Full audio: Jeff Johnson and Tim Walz debate in Willmar

Johnson: “Your voting record is quite liberal." Walz: “I would ask Jeff, would you have voted with Nancy Pelosi to improve veterans’ suicide care?"

Edgar Linares
October 09, 2018 - 10:47 pm

(Photo by Anthony Souffle/Minneapolis Star Tribune/TNS/Sipa USA)

Exactly one month from November’s midterm election the two major party candidates running for the Governor’s seat debated in Willmar, Minnesota with WCCO Radio Hosts Chad Hartman and Blois Olson moderating.

Listen to the full audio here:


- Jeff Johnson's opening and closing statements 

- Tim Walz's opening and closing statements 

With a crowd of 200 spectators, the two took on topics ranging from farming, transportation and health care. At the start, Republican, Commissioner Jeff Johnson criticized DFL Congressman Tim Walz for his voting record.

“I think our personalities are actually pretty similar,” Johnson said. “Your voting record is quite liberal. You were with Nancy Pelosi and Keith Ellison over 90 percent of the time; I think it’s 94 percent. This suggestion that you’re one of the most bipartisan people there, the bar is pretty low.”

Walz accused Johnson of unfair criticism and of trying to divide voters by pulling out his voting record.

“I would ask Jeff, would you have voted with Nancy Pelosi to improve veterans’ suicide care? Would have voted with Nancy Pelosi to improve the GI Bill? Would have voted on many of those things that all of you would agree with, this is what’s wrong with our system.”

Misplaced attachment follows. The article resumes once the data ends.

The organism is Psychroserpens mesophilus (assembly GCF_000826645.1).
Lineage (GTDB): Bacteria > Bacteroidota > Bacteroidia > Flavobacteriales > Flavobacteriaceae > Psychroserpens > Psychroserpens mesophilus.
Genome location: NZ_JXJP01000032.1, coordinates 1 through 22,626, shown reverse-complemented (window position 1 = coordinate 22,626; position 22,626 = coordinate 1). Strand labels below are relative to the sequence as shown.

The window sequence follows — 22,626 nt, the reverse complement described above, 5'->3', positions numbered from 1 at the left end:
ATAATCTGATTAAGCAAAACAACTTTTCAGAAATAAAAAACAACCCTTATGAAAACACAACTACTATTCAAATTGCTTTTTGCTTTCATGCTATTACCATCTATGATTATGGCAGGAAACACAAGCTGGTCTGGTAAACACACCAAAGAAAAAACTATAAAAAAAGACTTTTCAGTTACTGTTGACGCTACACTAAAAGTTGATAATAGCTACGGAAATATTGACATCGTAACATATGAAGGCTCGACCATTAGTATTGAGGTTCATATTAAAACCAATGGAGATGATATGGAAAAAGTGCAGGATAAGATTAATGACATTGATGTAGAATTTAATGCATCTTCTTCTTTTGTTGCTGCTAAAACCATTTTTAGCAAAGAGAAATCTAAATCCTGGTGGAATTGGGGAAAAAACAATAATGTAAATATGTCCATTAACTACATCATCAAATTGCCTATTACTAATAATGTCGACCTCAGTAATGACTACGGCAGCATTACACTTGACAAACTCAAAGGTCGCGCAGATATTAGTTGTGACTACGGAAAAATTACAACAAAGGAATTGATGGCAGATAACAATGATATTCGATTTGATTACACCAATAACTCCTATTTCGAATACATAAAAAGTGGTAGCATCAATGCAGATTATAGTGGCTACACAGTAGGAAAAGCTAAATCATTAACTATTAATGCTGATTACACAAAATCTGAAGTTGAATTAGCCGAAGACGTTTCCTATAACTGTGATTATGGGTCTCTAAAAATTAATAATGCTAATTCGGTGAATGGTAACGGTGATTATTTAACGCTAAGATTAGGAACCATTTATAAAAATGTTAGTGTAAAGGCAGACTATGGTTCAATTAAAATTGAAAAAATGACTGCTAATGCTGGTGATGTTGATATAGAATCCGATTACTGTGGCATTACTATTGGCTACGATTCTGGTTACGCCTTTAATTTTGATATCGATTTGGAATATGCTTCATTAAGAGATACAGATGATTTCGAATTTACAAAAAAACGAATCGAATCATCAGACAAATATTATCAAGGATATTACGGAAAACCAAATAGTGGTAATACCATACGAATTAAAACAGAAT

Johnson then accused of Walz of taking a new far-left stance on a variety of topics, to which Walz replied, you need to change and adapt.


Olson asked Walz in the past he supported increasing the gas tax to pay for roads and bridges and wanted to know how he would make sure projects in Greater Minnesota and metro would be balanced.

“This backlog is continuing to grow so I think you need to have an honest conversation with the citizens of Minnesota who will pay for things that they know improve this country,” said Walz.

Walz referenced his proposal to increase local government back to 2002 levels as one way to better fund projects in Greater Minnesota. He said that approach would strengthen local decision making, and that the decrease in local government aid had led local municipalities to raise taxes to make up the difference.

“Jeff is saying he knows better than the leaders in our metropolitan area to make some of those decisions as Governor. My job is to build the coalition and to talk about those things will be very clear about this. The property tax shift that happened because of local government aid still falls upon you,” he said.

Johnson toted his opposition to raising the gas tax and said Minnesota is one of the highest taxed states in America. Olson then asked Johnson how he plans to pay for road projects without any new revenue.

“I don’t believe we need new taxes,” said Johnson. “I do believe however, that if we spent a little bit of money from the general fund for transportation for roads and bridges, maybe even a bus system, that wouldn’t be a bad thing.”

Johnson said he’s also open to using a bonding bill to pay for roads and bridges, which Walz agreed.


The crowd cheered when Johnson suggested regulators in state agencies should spend one week a year working for the people they regulate.